I was quite certain that Plan B was available without a prescription, but I Googled it just in case. Then I called our local pharmacy to find out if they had any in stock. I was keenly aware of the discomfort and shame that tingled through to the tips of my fingers at the thought of talking to anyone about needing emergency contraception, whether sparked by the remnants of my strict religious upbringing and taboos around sex in general, or by my own embarrassment that at my age I was in the position to need it, I couldn’t tell, but the feeling was palpable and when I discovered that our local pharmacy was temporarily closed, I allowed that feeling of shame to morph into avoidance and convinced myself that I was probably fine and wasn’t going to worry about it.

By the time evening arrived I had whiplashed back to panic. I would call first thing the next morning (by then it would be just over 24 hours, well within the 72-hour window for effectiveness), even if I had to call every pharmacy within a 30-mile radius. I noted a slight feeling of irritation that somehow the stress, and the disruption, and the long drive if needed, were all on me and not my husband, but that feeling subsided when he validated that reality. Luckily, in my marriage and in our state, the choice is also entirely up to me.

The next morning, the first pharmacy I called, only a 40-minute drive from me, was fully stocked and the cheery pharmacist assured me that all I needed to do was come down and pick it up. I don’t know what I’d been expecting, but that was it. She didn’t ask why I needed it, she didn’t ask anything at all, and it occurred to me that it’s because it was no one’s business but mine and I live in a place that accepts that fact.

I swallowed the single, tiny pill and relief washed over me from the top of my head to my feet. Both of my previous pregnancies were planned and very much wanted. A pregnancy now would not have been for many reasons, not the least of which, was the very simple reason that I don’t want another child. That should be reason enough. Additionally, at my age it would be considered a geriatric pregnancy which carries with it all sorts of risks.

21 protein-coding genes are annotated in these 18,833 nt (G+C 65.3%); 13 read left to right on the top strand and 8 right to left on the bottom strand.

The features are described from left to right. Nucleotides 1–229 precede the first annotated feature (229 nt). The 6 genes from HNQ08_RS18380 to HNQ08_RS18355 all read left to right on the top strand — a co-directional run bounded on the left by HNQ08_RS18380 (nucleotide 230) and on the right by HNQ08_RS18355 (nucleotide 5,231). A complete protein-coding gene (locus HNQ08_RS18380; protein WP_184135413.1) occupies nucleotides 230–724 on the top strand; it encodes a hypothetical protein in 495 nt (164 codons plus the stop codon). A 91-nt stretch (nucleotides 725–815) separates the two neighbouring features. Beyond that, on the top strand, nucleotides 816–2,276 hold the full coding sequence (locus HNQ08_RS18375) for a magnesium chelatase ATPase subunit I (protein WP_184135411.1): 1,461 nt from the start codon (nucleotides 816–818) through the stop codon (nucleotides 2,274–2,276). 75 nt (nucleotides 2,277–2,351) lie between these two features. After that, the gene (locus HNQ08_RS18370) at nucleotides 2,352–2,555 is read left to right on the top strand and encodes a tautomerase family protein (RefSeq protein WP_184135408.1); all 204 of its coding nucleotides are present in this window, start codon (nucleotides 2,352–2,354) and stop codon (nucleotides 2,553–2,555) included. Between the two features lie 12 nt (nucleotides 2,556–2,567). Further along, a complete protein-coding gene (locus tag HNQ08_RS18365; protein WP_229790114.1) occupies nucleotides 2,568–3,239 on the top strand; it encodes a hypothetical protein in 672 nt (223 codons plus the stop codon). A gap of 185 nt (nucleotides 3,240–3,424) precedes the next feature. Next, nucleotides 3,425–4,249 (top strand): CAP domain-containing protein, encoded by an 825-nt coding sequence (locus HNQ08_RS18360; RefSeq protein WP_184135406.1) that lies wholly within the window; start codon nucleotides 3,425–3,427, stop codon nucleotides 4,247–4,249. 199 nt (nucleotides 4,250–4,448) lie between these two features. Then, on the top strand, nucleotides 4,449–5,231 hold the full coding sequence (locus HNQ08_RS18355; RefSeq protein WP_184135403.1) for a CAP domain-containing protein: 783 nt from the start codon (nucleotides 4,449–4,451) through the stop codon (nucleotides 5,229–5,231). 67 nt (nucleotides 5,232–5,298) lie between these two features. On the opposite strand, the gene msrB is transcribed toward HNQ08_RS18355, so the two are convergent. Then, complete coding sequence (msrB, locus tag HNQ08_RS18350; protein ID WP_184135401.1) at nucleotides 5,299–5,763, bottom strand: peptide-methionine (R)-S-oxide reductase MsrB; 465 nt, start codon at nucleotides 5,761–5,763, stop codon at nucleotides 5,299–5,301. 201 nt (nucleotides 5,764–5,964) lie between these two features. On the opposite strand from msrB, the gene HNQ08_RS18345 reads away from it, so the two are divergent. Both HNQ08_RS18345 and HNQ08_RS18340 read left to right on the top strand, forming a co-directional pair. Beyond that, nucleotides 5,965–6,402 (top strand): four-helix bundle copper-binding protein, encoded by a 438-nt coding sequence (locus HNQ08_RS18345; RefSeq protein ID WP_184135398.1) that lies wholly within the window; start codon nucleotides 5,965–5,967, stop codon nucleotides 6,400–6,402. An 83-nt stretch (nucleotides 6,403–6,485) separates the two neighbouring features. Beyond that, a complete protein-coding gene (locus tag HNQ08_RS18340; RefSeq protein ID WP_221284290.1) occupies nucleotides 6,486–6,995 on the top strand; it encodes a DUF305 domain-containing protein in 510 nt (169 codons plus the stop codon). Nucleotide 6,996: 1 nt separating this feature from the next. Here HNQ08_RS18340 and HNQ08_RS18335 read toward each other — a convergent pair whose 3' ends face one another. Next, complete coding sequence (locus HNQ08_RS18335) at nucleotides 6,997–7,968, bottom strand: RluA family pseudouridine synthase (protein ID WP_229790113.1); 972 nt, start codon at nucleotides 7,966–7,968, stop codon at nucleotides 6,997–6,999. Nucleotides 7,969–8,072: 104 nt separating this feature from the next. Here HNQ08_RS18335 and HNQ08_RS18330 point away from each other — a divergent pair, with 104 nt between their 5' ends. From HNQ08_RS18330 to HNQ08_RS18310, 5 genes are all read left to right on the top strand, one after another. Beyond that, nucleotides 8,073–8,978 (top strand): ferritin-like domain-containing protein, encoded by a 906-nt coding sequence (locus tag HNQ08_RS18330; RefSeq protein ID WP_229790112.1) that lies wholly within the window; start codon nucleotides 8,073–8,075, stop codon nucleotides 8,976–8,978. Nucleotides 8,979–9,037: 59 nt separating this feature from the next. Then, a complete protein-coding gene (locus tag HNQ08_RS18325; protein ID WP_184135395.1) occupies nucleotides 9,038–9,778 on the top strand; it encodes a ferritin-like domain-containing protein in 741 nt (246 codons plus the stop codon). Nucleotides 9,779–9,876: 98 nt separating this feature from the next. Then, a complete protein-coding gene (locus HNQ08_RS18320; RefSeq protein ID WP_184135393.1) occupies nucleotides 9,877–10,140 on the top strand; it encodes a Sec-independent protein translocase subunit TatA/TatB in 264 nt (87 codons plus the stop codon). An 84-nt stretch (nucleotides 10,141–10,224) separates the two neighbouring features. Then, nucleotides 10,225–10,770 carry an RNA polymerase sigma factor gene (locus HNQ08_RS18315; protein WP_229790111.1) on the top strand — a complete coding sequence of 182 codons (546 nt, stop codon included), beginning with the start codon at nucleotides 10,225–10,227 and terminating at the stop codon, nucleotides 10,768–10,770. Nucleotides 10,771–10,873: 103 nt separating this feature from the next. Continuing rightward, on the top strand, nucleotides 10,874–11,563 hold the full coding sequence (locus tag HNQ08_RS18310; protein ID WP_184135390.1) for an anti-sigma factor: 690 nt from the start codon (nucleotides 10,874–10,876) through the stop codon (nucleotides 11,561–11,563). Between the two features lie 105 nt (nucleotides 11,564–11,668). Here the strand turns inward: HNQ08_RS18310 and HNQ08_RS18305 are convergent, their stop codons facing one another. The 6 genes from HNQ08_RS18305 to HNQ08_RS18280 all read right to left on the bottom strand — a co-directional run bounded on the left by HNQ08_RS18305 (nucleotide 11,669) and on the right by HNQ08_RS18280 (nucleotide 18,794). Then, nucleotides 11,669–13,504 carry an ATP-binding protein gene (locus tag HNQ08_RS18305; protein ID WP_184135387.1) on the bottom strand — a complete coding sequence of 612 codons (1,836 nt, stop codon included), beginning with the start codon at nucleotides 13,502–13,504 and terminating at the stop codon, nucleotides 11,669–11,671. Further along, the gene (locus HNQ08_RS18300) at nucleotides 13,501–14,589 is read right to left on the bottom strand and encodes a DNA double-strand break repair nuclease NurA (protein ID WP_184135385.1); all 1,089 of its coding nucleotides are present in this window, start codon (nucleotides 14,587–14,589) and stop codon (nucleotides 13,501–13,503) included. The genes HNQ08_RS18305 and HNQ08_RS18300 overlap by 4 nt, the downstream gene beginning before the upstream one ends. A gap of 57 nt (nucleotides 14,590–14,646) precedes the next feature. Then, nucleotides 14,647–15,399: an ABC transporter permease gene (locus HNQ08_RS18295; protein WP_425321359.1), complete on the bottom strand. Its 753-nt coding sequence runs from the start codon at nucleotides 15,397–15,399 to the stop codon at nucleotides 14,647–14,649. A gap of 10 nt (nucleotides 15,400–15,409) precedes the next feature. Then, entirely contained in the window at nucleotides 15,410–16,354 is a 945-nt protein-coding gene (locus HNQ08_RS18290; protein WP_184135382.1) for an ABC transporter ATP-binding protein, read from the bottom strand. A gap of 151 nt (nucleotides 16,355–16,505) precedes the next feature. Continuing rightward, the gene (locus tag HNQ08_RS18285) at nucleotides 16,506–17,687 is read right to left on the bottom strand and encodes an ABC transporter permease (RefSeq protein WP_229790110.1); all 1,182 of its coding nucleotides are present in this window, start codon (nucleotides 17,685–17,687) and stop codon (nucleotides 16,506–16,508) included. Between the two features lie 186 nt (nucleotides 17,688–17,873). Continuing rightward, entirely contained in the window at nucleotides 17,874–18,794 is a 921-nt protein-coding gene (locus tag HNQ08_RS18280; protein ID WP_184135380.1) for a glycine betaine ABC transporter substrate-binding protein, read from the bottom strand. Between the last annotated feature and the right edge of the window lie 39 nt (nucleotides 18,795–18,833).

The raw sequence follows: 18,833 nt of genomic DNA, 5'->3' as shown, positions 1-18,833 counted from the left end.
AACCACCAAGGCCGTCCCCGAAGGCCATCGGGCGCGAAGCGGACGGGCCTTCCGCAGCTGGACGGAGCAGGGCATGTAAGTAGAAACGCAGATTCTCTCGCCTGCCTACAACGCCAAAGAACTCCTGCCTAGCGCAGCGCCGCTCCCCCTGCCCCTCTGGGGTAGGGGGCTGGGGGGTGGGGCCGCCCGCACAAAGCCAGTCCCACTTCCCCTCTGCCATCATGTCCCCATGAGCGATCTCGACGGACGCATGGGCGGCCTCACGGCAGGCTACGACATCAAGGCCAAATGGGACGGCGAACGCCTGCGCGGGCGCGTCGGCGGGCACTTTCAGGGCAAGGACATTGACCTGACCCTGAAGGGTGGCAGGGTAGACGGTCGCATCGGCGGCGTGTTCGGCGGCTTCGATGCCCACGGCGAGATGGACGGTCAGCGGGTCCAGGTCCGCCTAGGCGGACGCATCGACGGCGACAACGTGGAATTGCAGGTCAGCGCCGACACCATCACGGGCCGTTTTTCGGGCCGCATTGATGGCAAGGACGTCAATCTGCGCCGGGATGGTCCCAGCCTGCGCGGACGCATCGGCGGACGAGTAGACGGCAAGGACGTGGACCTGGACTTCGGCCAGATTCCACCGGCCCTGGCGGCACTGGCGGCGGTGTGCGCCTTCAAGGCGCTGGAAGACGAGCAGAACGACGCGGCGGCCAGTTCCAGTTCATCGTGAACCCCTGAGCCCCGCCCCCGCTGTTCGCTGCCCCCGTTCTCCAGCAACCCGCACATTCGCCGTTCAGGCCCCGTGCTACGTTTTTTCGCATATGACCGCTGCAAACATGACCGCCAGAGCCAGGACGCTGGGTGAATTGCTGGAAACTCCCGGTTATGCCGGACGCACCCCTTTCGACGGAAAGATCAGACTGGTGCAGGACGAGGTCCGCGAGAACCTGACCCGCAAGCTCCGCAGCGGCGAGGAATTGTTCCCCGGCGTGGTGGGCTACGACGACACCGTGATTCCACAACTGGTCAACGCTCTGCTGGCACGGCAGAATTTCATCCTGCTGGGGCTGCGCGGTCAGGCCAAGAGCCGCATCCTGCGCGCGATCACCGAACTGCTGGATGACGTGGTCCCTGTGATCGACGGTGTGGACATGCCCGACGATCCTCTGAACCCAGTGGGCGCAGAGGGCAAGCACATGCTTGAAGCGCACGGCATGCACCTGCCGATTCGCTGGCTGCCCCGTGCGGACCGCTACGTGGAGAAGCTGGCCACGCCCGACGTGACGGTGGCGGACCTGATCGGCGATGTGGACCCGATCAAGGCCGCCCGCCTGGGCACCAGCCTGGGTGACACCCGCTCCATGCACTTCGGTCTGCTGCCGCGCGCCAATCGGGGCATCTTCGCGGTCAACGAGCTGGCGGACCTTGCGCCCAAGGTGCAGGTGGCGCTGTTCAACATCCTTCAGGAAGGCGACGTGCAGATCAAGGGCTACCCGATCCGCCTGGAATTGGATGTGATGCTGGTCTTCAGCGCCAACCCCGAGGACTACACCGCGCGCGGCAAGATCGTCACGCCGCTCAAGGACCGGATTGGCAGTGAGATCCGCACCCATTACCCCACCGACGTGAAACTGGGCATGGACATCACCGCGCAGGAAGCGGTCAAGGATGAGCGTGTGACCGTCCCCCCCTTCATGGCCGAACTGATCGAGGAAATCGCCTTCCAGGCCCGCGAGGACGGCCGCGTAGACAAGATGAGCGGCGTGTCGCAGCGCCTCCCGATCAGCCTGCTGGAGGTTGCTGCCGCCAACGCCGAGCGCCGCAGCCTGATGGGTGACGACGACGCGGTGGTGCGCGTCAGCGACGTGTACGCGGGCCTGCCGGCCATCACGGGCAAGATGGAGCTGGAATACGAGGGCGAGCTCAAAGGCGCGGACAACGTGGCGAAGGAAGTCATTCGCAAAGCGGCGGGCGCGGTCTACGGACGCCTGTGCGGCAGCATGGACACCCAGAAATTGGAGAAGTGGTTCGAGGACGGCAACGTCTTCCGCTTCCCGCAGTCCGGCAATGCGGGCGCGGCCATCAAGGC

The medication I’m on for Rheumatoid Arthritis is unsafe for pregnant women and would have to be halted, and that suspension of treatment could trigger a flare that may never subside, not to mention the damage a demanding pregnancy would inflict on my already ailing body. None of which should matter, there should be no justification necessary for a choice that I make for myself. However, it is terrifyingly obvious that the minority who fought and succeeded in overturning Roe, will not stop there.

Within the national debate over the right to choose I’ve noted a focus on extreme cases from both sides, whether it be rape and incest, or the small percentage of abortions that take place after twenty-one weeks. It is important to remember that the reality of it is often significantly less detrimental—i.e., a middle aged, married, stay-at-home mom who finds herself in a situation she doesn’t want to be in—and no matter the scenario, it is a fundamental human right to be able to decide, period, whether that decision is to be made by me or by my now 15 year old daughter and her peers.

I hope that, ballots in hand this fall, we can all remember, that something as small as a circle filled in with black ink, will reverberate powerfully through future generations, whether the issue is reproductive rights, or preserving our planet by addressing climate change with the urgency it deserves. Our power lies in our willingness, basically, to give a damn.